Making an impact with electronics recycling
An update on the current state of Canadian e-waste recycling
In recent research conducted across Canada, an average of 65 percent of Canadian households polled indicated that they have at least one obsolete, broken, or unused electronic at home. That’s potentially over 23 million electronic devices waiting to be recycled.
Fortunately, most electronics today are “designed for the environment” – by getting smaller, lighter and more efficient. Take television sets as an example: two decades ago, most households were upgrading from their old picture-tube TVs – often weighing over 100 pounds – to flat panel TVs. Not only are flat panels thinner and lighter, they have a reduced environmental footprint overall, using fewer materials to make and saving energy in use. However, we still must think ahead to where new electronics, and the electronics that they have replaced, will end up when they are at the end of their useful life. If electronics are still in good working order, consideration should first be given to reuse, through donation to family members, friends, local charities or to a reputable reuse organization.
Canadian provinces leading the way
The current market transformation in e-waste and the desire from consumers to have the latest in technology is part of what continues to drive the Electronic Products Recycling Association (EPRA). The EPRA is an industry-led not-for-profit organization, based out of Ontario, tasked with promoting and managing the recycling of end-of-life electronics (EOLE) across Canada.
In 2015, EPRA and its eight provincial programs collected and safely and securely recycled over 120,000 metric tonnes of EOLE, diverting over 18 million devices from landfills. In fact, since the first programs began e-recycling in 2007, EPRA has recycled over 715,000 metric tonnes of EOLE across Canada. EPRA operates e-recycling programs in British Columbia, Saskatchewan, Manitoba, Ontario (Ontario Electronic Stewardship), Quebec, Nova Scotia, Prince Edward Island, Newfoundland and Labrador, and a ninth program is scheduled for launch in New Brunswick.
In the eight provinces in which EPRA operates e-recycling programs there are over 2,300 authorized drop-off locations and more are added each year. Following on the Government of New Brunswick passing regulations around the handling of e-waste in October 2015, EPRA is working with Recycle New Brunswick to launch an e-recycling program in that province. Additionally, Alberta and the Northwest Territories offer a regulated e-waste program and the Yukon has also passed e-waste regulation.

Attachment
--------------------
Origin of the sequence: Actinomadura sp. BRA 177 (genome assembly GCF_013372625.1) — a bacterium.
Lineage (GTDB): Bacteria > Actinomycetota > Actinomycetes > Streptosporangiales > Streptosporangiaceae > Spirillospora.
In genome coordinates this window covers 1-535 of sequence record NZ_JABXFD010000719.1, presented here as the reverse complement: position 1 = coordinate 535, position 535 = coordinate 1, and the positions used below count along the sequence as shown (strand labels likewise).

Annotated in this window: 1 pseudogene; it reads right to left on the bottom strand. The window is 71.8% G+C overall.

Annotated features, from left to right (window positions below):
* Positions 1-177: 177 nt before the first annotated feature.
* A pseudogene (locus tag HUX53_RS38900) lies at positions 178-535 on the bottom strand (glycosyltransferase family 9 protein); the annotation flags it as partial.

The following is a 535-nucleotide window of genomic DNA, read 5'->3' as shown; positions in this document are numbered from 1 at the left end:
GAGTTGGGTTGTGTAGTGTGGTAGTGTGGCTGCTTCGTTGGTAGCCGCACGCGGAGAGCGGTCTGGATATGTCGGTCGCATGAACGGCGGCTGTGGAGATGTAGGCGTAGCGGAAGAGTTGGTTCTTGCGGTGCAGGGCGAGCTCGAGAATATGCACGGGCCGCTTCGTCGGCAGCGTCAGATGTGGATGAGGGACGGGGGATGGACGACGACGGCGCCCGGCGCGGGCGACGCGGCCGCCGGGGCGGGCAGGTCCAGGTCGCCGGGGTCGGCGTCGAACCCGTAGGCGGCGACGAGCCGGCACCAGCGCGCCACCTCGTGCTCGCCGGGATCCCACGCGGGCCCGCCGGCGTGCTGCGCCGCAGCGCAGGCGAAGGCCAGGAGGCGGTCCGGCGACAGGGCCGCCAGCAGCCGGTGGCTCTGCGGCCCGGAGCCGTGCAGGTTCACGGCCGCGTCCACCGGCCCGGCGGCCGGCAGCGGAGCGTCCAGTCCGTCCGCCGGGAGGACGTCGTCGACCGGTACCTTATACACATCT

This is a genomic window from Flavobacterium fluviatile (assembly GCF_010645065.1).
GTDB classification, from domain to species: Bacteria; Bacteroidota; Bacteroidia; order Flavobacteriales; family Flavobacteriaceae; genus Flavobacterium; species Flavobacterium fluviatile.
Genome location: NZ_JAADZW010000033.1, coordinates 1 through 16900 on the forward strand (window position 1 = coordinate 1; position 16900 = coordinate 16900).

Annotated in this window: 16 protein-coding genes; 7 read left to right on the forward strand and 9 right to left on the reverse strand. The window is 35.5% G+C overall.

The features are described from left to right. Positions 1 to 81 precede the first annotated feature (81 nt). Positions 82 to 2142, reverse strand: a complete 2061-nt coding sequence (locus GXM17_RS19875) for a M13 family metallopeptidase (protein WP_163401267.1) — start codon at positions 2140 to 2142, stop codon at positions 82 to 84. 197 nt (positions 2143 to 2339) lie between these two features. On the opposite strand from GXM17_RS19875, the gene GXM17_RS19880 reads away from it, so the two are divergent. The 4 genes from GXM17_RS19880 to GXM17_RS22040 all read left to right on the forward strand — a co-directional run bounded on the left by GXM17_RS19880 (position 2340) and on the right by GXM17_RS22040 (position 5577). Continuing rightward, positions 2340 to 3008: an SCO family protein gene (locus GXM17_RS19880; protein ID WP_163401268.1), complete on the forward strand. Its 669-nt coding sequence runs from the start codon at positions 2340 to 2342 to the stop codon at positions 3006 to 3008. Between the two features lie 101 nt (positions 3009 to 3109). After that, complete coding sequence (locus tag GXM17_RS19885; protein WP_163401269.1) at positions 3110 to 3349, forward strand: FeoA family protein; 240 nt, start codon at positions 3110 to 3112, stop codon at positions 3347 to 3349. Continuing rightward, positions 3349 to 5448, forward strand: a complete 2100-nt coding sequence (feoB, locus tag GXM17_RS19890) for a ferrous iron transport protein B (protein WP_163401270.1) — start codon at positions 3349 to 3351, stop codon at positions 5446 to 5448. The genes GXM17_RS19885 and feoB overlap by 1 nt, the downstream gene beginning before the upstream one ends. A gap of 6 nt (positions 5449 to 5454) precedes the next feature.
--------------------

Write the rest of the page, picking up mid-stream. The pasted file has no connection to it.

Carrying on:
Notably, the provinces that have landfill bans on e-waste have the highest per capita e-recycling rates with Nova Scotia and British Columbia leading the way at 4.7 and 4.6 kg per capita respectively.
Based on the success of its provincial programs, Canada is definitely a North American leader in the recycling of e-waste. As demand for electronics continues to increase and industry moves towards lighter, smaller, increasingly multifunctional products, we will see increases in the number of units with a net reduction in the tonnage of devices collected annually. To that end, as we embrace this positive trend of miniaturization, the industry will need to adjust. For example, it will need to move from strictly weight based metrics for tracking e-recycling program success to other, more meaningful indicators, including the level of public awareness and program access and convenience.
The road ahead
When electronics are recycled there is a two-fold benefit; waste electronics are kept out of landfills and the environment and precious metals and elements are recovered and reused to create new products. This recycling of recovered materials from old devices reduces the need to use traditional mining to extract minerals from the earth, resulting in less energy used to produce new products.
EPRA’s mandate continues to be to drive consumer education and awareness of electronics recycling, in addition to collecting and recycling all EOLE that is dropped off at EPRA authorized depots. This includes older, obsolete products, which for the most part, are the most expensive and complicated to recycle.
When EOLE is dropped off at an EPRA depot (for no charge), it is transported to an audited and approved recycler for processing to ensure that it is recycled in a safe, secure and environmentally sound manner – and that it is not illegally exported.
In today’s electronics sector, consumers with heightened environmental awareness and manufacturers that drive environmental electronic product design are helping to “pay it forward” by making changes for the better in EOLE management. Many electronic products will continue to evolve to be more efficiently designed for their end of life, and maybe, one day, all electronics will be fully, 100 percent reusable and recyclable. Consumers, for their part, simply need to continue to take action in greater numbers, to bring EOLE to authorized depots for responsible recycling.
Christy Teasdale is National Director, Electronic Products Recycling Association.
This article first appeared in the September, 2016 edition of Recycling Product News, Volume 24, Number 8.